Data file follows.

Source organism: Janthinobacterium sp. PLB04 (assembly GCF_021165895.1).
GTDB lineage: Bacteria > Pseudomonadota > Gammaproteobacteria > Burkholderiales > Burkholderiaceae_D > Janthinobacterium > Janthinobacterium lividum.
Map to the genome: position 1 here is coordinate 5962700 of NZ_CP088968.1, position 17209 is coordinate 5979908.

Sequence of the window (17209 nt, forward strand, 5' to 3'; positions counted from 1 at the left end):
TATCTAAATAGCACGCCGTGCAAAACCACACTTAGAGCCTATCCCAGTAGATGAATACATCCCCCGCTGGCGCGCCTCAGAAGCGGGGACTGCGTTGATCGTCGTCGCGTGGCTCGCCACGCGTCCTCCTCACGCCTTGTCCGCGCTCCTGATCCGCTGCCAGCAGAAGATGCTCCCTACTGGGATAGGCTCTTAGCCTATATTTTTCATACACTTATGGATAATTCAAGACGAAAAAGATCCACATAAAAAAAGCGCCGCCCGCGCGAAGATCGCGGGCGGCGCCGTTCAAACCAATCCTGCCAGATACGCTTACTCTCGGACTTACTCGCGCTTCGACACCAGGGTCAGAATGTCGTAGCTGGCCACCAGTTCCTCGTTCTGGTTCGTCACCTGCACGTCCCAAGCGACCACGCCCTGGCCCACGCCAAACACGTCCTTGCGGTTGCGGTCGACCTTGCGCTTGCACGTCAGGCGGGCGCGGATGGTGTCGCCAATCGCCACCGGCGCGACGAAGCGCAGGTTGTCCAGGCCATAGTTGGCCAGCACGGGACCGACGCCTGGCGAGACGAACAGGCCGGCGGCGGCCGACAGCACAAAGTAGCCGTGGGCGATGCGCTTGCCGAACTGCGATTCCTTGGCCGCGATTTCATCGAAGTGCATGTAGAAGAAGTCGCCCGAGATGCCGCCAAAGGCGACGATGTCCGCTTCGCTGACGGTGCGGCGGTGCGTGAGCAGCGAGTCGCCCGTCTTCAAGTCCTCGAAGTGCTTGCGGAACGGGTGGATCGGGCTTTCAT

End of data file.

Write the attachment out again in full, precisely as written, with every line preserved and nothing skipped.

Source organism: Janthinobacterium sp. PLB04 (assembly GCF_021165895.1).
GTDB lineage: Bacteria > Pseudomonadota > Gammaproteobacteria > Burkholderiales > Burkholderiaceae_D > Janthinobacterium > Janthinobacterium lividum.
Map to the genome: position 1 here is coordinate 5962700 of NZ_CP088968.1, position 17209 is coordinate 5979908.

Sequence of the window (17209 nt, forward strand, 5' to 3'; positions counted from 1 at the left end):
TATCTAAATAGCACGCCGTGCAAAACCACACTTAGAGCCTATCCCAGTAGATGAATACATCCCCCGCTGGCGCGCCTCAGAAGCGGGGACTGCGTTGATCGTCGTCGCGTGGCTCGCCACGCGTCCTCCTCACGCCTTGTCCGCGCTCCTGATCCGCTGCCAGCAGAAGATGCTCCCTACTGGGATAGGCTCTTAGCCTATATTTTTCATACACTTATGGATAATTCAAGACGAAAAAGATCCACATAAAAAAAGCGCCGCCCGCGCGAAGATCGCGGGCGGCGCCGTTCAAACCAATCCTGCCAGATACGCTTACTCTCGGACTTACTCGCGCTTCGACACCAGGGTCAGAATGTCGTAGCTGGCCACCAGTTCCTCGTTCTGGTTCGTCACCTGCACGTCCCAAGCGACCACGCCCTGGCCCACGCCAAACACGTCCTTGCGGTTGCGGTCGACCTTGCGCTTGCACGTCAGGCGGGCGCGGATGGTGTCGCCAATCGCCACCGGCGCGACGAAGCGCAGGTTGTCCAGGCCATAGTTGGCCAGCACGGGACCGACGCCTGGCGAGACGAACAGGCCGGCGGCGGCCGACAGCACAAAGTAGCCGTGGGCGATGCGCTTGCCGAACTGCGATTCCTTGGCCGCGATTTCATCGAAGTGCATGTAGAAGAAGTCGCCCGAGATGCCGCCAAAGGCGACGATGTCCGCTTCGCTGACGGTGCGGCGGTGCGTGAGCAGCGAGTCGCCCGTCTTCAAGTCCTCGAAGTGCTTGCGGAACGGGTGGATCGGGCTTTCAT